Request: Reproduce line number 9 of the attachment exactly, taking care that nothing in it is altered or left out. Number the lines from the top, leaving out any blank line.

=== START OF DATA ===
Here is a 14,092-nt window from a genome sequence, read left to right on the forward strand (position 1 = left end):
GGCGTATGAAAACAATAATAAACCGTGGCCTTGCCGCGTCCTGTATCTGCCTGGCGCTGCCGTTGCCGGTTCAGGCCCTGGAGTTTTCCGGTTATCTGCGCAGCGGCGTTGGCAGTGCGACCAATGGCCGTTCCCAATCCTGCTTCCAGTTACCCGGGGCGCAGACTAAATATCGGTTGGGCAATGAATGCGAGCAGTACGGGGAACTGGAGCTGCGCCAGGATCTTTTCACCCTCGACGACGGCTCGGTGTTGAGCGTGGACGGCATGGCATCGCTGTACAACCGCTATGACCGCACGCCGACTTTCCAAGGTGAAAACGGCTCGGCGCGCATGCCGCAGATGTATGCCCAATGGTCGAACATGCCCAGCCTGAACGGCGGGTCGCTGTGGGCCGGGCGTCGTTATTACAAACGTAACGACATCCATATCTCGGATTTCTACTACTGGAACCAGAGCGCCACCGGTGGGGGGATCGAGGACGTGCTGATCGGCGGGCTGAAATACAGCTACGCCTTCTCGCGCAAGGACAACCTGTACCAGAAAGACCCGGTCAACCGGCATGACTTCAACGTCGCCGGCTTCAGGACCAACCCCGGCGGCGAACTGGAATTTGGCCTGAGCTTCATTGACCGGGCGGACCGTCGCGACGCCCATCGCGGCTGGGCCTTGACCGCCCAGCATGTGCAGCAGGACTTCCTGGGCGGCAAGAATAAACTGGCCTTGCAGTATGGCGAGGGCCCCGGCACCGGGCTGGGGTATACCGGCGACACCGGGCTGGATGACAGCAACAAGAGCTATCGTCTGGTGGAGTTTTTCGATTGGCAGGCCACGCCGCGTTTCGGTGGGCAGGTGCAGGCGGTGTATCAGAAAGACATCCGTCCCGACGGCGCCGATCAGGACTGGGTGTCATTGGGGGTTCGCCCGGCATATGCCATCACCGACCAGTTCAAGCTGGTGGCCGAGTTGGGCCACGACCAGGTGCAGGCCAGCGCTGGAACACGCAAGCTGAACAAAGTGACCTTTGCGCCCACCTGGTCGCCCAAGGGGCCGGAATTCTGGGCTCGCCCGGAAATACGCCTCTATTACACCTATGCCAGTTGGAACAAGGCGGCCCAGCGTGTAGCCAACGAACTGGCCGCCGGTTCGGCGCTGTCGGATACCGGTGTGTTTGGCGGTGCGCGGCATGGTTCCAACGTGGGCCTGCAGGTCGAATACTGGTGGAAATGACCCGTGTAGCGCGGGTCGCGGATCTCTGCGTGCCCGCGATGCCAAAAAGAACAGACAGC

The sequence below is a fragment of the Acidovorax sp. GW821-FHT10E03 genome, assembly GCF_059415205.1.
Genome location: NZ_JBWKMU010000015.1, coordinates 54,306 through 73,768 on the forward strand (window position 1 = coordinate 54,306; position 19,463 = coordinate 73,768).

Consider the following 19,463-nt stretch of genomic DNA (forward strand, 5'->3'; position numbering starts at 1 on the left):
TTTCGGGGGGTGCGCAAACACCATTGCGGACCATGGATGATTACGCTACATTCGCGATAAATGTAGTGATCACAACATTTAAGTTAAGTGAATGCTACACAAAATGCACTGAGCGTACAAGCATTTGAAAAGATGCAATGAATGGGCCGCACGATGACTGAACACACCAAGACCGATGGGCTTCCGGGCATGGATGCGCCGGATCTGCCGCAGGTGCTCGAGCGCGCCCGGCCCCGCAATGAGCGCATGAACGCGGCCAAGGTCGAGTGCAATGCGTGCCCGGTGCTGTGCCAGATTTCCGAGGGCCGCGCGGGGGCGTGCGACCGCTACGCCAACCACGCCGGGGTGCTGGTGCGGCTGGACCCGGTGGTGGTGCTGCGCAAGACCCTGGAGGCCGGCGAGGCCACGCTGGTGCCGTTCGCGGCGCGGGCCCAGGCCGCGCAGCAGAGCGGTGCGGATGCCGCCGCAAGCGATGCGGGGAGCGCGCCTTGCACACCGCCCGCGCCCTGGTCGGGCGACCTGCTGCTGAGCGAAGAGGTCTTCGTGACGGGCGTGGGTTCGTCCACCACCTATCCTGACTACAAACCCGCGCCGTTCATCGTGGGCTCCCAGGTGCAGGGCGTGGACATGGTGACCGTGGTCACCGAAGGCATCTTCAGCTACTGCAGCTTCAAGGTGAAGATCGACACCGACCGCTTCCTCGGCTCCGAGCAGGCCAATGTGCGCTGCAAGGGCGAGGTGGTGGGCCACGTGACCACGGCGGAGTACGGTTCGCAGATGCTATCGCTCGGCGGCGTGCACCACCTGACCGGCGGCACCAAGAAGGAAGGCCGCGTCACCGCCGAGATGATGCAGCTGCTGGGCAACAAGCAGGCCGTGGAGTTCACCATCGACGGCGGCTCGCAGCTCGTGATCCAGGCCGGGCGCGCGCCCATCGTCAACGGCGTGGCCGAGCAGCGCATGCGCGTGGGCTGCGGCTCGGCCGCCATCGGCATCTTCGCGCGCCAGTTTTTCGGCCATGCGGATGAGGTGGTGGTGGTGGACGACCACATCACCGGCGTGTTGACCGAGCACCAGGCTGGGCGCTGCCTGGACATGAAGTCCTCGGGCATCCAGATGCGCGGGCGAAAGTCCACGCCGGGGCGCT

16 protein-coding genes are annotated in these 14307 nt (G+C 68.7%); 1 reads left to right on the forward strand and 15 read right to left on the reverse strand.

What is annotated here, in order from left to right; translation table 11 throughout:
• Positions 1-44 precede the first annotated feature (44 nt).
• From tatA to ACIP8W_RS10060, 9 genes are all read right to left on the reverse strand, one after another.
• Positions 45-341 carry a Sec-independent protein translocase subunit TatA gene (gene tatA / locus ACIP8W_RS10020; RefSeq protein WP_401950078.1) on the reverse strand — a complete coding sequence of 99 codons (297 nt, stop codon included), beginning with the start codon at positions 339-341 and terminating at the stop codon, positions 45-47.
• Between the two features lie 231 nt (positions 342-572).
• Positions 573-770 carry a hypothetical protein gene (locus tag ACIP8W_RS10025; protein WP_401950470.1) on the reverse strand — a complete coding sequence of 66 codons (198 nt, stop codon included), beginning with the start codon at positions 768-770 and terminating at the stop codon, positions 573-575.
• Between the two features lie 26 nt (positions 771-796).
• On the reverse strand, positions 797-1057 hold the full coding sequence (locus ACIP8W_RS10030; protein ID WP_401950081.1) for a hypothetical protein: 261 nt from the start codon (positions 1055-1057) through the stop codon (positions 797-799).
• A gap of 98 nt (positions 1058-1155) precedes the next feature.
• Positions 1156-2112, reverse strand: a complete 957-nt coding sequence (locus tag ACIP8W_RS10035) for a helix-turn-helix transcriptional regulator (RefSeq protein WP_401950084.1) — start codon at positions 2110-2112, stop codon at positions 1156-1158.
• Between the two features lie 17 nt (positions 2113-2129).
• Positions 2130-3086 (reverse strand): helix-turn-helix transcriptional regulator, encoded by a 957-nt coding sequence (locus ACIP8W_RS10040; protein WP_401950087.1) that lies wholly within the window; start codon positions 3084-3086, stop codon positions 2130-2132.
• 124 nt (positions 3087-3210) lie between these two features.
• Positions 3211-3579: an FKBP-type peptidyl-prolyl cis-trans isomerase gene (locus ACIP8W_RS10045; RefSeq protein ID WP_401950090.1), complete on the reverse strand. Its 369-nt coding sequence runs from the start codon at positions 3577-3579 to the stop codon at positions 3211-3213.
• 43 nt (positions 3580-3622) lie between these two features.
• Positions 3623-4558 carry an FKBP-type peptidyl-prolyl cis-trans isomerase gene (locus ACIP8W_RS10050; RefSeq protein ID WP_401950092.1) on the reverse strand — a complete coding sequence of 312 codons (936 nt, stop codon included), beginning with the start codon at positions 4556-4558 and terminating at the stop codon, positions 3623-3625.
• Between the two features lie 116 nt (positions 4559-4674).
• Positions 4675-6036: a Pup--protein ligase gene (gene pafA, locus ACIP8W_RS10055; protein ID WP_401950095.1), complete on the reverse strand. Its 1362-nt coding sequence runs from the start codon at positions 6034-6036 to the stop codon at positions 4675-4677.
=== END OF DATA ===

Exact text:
• Positions 1-44 precede the first annotated feature (44 nt).